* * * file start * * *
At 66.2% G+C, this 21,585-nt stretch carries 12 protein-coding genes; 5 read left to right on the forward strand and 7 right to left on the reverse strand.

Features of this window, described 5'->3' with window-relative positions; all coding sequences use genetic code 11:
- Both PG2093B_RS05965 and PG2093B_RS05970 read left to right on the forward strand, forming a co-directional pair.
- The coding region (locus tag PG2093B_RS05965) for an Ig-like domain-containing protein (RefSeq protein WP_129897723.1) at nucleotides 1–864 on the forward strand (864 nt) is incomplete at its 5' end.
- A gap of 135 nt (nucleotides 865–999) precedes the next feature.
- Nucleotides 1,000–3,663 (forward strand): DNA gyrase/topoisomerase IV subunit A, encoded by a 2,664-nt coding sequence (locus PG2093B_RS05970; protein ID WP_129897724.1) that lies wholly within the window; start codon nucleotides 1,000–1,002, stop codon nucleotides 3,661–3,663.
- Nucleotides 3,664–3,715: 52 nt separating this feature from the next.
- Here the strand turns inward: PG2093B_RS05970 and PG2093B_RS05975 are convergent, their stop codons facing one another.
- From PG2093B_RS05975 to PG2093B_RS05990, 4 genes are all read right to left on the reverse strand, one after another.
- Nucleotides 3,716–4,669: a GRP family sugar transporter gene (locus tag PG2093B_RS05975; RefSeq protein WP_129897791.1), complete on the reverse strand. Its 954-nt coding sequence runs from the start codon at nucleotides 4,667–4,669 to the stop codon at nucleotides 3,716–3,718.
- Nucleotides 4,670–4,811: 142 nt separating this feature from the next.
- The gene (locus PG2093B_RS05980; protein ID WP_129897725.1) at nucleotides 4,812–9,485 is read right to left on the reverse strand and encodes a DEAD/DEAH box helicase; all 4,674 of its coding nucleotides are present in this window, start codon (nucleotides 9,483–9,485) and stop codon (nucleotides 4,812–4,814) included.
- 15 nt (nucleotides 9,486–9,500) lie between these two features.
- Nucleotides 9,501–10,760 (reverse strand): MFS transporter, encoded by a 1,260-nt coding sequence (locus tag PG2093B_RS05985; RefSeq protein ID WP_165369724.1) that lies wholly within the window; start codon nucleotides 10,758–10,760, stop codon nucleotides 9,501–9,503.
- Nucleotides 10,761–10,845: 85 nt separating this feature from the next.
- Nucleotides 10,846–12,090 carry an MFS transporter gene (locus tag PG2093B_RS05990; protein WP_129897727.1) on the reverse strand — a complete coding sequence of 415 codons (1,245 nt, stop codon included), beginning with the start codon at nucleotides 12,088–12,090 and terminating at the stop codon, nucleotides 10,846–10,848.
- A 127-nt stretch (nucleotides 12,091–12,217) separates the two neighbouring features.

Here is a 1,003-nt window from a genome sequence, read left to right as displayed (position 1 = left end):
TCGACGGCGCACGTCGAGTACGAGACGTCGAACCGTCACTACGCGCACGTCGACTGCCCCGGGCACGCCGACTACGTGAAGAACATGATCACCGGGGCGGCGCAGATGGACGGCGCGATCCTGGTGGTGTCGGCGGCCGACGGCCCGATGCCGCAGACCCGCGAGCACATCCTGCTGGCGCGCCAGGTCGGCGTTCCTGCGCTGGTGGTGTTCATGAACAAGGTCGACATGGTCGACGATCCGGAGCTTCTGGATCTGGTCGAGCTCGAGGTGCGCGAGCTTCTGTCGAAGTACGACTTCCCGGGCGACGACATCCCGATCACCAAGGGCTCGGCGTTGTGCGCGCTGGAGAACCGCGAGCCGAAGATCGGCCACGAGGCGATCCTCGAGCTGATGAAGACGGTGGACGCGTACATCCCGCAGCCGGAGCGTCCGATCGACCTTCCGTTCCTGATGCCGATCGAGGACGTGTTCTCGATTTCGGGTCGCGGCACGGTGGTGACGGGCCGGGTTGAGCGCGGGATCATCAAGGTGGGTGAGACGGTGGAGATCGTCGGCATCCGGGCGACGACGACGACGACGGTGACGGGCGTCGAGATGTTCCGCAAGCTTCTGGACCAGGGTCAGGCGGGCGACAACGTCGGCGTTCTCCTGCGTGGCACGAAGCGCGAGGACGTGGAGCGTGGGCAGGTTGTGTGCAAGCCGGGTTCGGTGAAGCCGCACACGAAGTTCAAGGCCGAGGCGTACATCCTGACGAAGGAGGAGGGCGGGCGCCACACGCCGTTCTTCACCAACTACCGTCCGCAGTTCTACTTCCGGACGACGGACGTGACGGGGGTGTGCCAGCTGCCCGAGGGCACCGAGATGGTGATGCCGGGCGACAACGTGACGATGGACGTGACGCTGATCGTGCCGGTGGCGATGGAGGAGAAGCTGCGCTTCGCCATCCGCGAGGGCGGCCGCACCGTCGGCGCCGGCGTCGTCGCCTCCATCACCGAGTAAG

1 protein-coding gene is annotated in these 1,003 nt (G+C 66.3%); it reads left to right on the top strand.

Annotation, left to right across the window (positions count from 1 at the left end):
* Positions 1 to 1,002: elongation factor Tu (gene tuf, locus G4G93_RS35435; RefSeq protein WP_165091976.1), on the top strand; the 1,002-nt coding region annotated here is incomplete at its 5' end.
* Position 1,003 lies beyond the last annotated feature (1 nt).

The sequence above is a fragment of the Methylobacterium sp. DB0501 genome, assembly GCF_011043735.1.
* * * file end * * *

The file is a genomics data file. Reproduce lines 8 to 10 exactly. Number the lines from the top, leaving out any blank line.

- Here the strand turns inward: PG2093B_RS05970 and PG2093B_RS05975 are convergent, their stop codons facing one another.
- From PG2093B_RS05975 to PG2093B_RS05990, 4 genes are all read right to left on the reverse strand, one after another.
- Nucleotides 3,716–4,669: a GRP family sugar transporter gene (locus tag PG2093B_RS05975; RefSeq protein WP_129897791.1), complete on the reverse strand. Its 954-nt coding sequence runs from the start codon at nucleotides 4,667–4,669 to the stop codon at nucleotides 3,716–3,718.